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Mental Health Treatment Received by Youths in the Year Before and After a New Diagnosis of Bipolar Disorder
Mark Olfson, M.D., M.P.H.; Stephen Crystal, Ph.D.; Tobias Gerhard, Ph.D.; Cecilia S. Huang, Ph.D.; Gabrielle A. Carlson, M.D.
Psychiatric Services 2009; doi: 10.1176/appi.ps.60.8.1098
View Author and Article Information

Dr. Olfson is affiliated with the Department of Psychiatry, Columbia University, New York State Psychiatric Institute, 1051 Riverside Dr., New York, NY 10032 (e-mail: mo49@columbia.edu). Dr. Crystal and Dr. Huang are with the Institute for Health, Health Care Policy, and Aging Research, and Dr. Gerhard is with the Ernest Mario School of Pharmacy, both at Rutgers University, New Brunswick, New Jersey. Dr. Carlson is with the Department of Psychiatry and Behavioral Medicine, Stony Brook University School of Medicine, Stony Brook, New York.

Abstract

Objective: Despite a marked increase in treatment for bipolar disorder among youths, little is known about their pattern of service use. This article describes mental health service use in the year before and after a new clinical diagnosis of bipolar disorder. Methods: Claims were reviewed between April 1, 2004, and March 31, 2005, for 1,274,726 privately insured youths (17 years and younger) who were eligible for services at least one year before and after a service claim; 2,907 youths had new diagnosis of bipolar disorder during this period. Diagnoses of other mental disorders and prescriptions filled for psychotropic drugs were assessed in the year before and after the initial diagnosis of bipolar disorder. Results: The one-year rate of a new diagnosis of bipolar disorder was .23%. During the year before the new diagnosis of bipolar disorder, youths were commonly diagnosed as having depressive disorder (46.5%) or disruptive behavior disorder (36.7%) and had often filled a prescription for an antidepressant (48.5%), stimulant (33.0%), mood stabilizer (31.8%), or antipsychotic (29.1%). Most youths with a new diagnosis of bipolar disorder had only one (28.8%) or two to four (28.7%) insurance claims for bipolar disorder in the year starting with the index diagnosis. The proportion starting mood stabilizers after the index diagnosis was highest for youths with five or more insurance claims for bipolar disorder (42.1%), intermediate for those with two to four claims (24.2%), and lowest for those with one claim (13.8%). Conclusions: Most youths with a new diagnosis of bipolar disorder had recently received treatment for depressive or disruptive behavior disorders, and many had no claims listing a diagnosis of bipolar disorder after the initial diagnosis. The service pattern suggests that a diagnosis of bipolar disorder is often given tentatively to youths treated for mental disorders with overlapping symptom profiles and is subsequently reconsidered. (Psychiatric Services 60:1098–1106, 2009)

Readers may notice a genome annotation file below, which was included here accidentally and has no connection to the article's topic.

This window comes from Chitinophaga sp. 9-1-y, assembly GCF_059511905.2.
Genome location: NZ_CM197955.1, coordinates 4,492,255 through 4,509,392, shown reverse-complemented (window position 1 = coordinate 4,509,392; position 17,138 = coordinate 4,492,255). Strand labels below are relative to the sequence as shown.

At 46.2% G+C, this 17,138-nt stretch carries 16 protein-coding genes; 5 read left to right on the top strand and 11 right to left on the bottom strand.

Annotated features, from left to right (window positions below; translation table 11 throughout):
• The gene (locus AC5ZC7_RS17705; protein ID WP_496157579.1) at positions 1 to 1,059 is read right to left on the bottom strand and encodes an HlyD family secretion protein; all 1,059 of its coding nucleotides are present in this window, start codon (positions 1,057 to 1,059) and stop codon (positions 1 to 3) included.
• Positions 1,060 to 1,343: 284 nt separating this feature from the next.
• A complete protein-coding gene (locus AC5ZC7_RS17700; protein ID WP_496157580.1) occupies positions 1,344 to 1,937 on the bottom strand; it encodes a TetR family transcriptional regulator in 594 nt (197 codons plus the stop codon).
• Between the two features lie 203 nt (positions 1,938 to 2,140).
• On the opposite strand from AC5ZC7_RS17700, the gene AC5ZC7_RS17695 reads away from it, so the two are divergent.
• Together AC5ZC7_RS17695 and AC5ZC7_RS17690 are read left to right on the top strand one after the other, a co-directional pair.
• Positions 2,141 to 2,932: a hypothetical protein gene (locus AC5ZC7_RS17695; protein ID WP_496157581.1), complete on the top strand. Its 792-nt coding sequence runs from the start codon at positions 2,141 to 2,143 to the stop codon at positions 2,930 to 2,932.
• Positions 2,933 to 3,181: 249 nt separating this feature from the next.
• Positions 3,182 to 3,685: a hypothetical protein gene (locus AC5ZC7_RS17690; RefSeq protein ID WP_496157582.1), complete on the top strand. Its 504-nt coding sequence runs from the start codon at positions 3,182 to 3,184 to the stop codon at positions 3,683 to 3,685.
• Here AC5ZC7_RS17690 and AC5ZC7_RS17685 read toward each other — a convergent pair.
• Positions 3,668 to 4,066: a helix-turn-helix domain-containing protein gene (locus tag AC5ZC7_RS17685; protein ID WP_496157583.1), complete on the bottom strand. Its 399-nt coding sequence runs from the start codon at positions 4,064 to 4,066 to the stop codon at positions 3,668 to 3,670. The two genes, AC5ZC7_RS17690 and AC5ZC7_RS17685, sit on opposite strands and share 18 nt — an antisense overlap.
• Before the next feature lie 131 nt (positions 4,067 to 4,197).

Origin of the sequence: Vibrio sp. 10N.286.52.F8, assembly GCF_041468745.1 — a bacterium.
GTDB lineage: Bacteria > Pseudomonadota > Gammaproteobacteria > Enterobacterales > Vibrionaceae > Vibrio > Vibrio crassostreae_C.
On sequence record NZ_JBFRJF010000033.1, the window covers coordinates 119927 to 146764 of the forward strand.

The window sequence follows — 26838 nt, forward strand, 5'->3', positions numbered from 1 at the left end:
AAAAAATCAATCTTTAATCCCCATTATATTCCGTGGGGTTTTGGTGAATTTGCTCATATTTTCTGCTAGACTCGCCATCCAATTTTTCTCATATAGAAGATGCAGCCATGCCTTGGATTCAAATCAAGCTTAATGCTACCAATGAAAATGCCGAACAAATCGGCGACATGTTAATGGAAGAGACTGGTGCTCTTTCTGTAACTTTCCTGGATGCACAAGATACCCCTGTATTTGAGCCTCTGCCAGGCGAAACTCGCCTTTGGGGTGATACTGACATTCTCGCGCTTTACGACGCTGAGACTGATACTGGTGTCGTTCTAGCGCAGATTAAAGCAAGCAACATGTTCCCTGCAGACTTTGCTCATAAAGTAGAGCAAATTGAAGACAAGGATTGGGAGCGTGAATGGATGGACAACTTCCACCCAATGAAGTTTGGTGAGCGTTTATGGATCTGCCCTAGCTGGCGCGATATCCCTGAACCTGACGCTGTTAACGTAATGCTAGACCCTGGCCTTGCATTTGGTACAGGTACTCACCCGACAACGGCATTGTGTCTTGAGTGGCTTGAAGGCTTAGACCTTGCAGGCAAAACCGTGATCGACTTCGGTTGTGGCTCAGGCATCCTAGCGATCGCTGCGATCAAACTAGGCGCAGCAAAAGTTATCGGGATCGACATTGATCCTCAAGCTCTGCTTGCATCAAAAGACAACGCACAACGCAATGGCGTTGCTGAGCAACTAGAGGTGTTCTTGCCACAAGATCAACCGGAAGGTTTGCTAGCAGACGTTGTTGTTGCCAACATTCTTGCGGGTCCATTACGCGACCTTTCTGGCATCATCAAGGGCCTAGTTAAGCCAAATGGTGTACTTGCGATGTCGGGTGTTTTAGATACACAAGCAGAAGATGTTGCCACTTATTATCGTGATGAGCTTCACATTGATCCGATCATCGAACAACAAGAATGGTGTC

Abstract Teaser
Figures in this Article